Under pressure from the opposition, Quebec's government is debating changes to a tax credit for seniors.

The Coalition Avenir Quebec has been calling the government of being insensitive and disconnected from the reality of being retired in Quebec.

Party leader Francois Legault and Treasury Board critic Eric Caire say the problem is the government's plan to change a timeline for tax credits.

Finance Minister Carlos Leitao's plan is to change the age of eligibility for a tax credit from age 65 to age 70, but do it over five years.

They said it would cost people up to $500 per year.

"Can the premier finally show some sensitivity to the reality of being retired," said Legault.

Caire said the changes were being made because people wouldn't notice.

"They clearly attack vulnerable people, vulnerable seniors," said Caire.

"They tax the seniors - because it's a kind of tax for me, for us - and before taxing anyone, make sure that you manage properly the money you have in your pocket right now."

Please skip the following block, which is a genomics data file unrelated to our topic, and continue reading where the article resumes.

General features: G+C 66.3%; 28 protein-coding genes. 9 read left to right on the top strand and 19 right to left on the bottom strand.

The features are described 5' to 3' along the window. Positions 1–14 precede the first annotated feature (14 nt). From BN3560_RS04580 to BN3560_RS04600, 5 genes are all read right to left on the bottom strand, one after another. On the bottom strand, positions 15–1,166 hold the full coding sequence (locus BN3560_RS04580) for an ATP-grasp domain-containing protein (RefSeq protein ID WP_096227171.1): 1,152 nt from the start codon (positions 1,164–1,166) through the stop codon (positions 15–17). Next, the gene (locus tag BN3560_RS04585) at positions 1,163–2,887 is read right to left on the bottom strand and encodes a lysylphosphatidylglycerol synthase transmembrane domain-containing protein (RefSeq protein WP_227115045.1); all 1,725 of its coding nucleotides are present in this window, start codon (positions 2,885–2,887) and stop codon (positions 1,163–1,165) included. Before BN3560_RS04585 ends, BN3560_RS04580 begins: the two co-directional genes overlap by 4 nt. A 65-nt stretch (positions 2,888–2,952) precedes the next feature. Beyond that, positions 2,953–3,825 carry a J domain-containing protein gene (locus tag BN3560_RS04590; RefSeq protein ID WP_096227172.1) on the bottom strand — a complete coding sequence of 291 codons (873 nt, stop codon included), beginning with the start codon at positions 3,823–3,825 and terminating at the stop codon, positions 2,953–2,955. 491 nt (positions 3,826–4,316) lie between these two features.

Finance Minister Carlos Leitao disagreed with how the CAQ assessed the situation.

"That is simply not true. No one has seen any payment cut. Nothing has been cut. Those that were receiving, those who were eligible to receive the tax credit will continue to receive the tax credit," said Leitao.

He said it's necessary because the average life span is longer than ever before -- and much longer then when the tax credits were first introduced.

"In the 1970s the life expectancy of a 65-year-old was about five years. Today the life expectancy of a 65-year-old is at least 15 years, until age 80. So things have changed and we have to adjust," said Leitao.

During Question Period Premier Philippe Couillard said the proposal is not yet set in stone.

"This measure is not yet in force, which gives us time to evaluate it ," said Couillard.

The final version of the tax credit alteration should appear in the budget, due next month.